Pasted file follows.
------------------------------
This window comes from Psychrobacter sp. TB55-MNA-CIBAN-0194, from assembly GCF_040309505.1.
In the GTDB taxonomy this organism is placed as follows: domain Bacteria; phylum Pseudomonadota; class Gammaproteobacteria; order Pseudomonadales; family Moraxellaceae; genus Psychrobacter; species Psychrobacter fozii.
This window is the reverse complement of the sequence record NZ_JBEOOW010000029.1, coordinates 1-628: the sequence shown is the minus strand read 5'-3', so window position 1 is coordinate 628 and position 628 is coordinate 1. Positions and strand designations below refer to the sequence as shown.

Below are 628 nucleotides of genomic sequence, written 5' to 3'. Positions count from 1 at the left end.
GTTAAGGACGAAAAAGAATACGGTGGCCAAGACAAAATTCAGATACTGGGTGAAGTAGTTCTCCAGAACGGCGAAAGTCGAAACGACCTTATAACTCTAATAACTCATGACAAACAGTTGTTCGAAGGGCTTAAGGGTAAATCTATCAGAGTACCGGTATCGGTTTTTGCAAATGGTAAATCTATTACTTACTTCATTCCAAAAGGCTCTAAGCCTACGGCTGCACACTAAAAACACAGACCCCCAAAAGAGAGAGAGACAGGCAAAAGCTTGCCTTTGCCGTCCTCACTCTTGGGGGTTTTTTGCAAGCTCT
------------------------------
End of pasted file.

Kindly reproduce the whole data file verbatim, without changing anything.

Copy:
This window comes from Psychrobacter sp. TB55-MNA-CIBAN-0194, from assembly GCF_040309505.1.
In the GTDB taxonomy this organism is placed as follows: domain Bacteria; phylum Pseudomonadota; class Gammaproteobacteria; order Pseudomonadales; family Moraxellaceae; genus Psychrobacter; species Psychrobacter fozii.
This window is the reverse complement of the sequence record NZ_JBEOOW010000029.1, coordinates 1-628: the sequence shown is the minus strand read 5'-3', so window position 1 is coordinate 628 and position 628 is coordinate 1. Positions and strand designations below refer to the sequence as shown.

Below are 628 nucleotides of genomic sequence, written 5' to 3'. Positions count from 1 at the left end.
GTTAAGGACGAAAAAGAATACGGTGGCCAAGACAAAATTCAGATACTGGGTGAAGTAGTTCTCCAGAACGGCGAAAGTCGAAACGACCTTATAACTCTAATAACTCATGACAAACAGTTGTTCGAAGGGCTTAAGGGTAAATCTATCAGAGTACCGGTATCGGTTTTTGCAAATGGTAAATCTATTACTTACTTCATTCCAAAAGGCTCTAAGCCTACGGCTGCACACTAAAAACACAGACCCCCAAAAGAGAGAGAGACAGGCAAAAGCTTGCCTTTGCCGTCCTCACTCTTGGGGGTTTTTTGCAAGCTCT